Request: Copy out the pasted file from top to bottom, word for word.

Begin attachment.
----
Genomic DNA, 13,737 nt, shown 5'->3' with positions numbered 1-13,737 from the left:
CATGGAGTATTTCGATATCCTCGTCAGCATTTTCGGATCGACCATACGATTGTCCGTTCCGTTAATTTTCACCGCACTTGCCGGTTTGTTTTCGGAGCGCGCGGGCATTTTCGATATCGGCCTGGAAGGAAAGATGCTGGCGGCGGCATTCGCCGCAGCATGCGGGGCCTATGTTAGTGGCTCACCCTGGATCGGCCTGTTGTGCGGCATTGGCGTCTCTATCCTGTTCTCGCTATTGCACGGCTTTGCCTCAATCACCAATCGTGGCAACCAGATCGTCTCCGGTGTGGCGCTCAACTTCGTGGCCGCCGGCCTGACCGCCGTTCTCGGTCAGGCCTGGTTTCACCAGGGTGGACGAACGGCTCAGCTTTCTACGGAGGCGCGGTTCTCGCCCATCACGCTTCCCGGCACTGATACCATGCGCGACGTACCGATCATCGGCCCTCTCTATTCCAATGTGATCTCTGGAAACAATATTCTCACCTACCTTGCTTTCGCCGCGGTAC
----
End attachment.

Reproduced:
Genomic DNA, 13,737 nt, shown 5'->3' with positions numbered 1-13,737 from the left:
CATGGAGTATTTCGATATCCTCGTCAGCATTTTCGGATCGACCATACGATTGTCCGTTCCGTTAATTTTCACCGCACTTGCCGGTTTGTTTTCGGAGCGCGCGGGCATTTTCGATATCGGCCTGGAAGGAAAGATGCTGGCGGCGGCATTCGCCGCAGCATGCGGGGCCTATGTTAGTGGCTCACCCTGGATCGGCCTGTTGTGCGGCATTGGCGTCTCTATCCTGTTCTCGCTATTGCACGGCTTTGCCTCAATCACCAATCGTGGCAACCAGATCGTCTCCGGTGTGGCGCTCAACTTCGTGGCCGCCGGCCTGACCGCCGTTCTCGGTCAGGCCTGGTTTCACCAGGGTGGACGAACGGCTCAGCTTTCTACGGAGGCGCGGTTCTCGCCCATCACGCTTCCCGGCACTGATACCATGCGCGACGTACCGATCATCGGCCCTCTCTATTCCAATGTGATCTCTGGAAACAATATTCTCACCTACCTTGCTTTCGCCGCGGTAC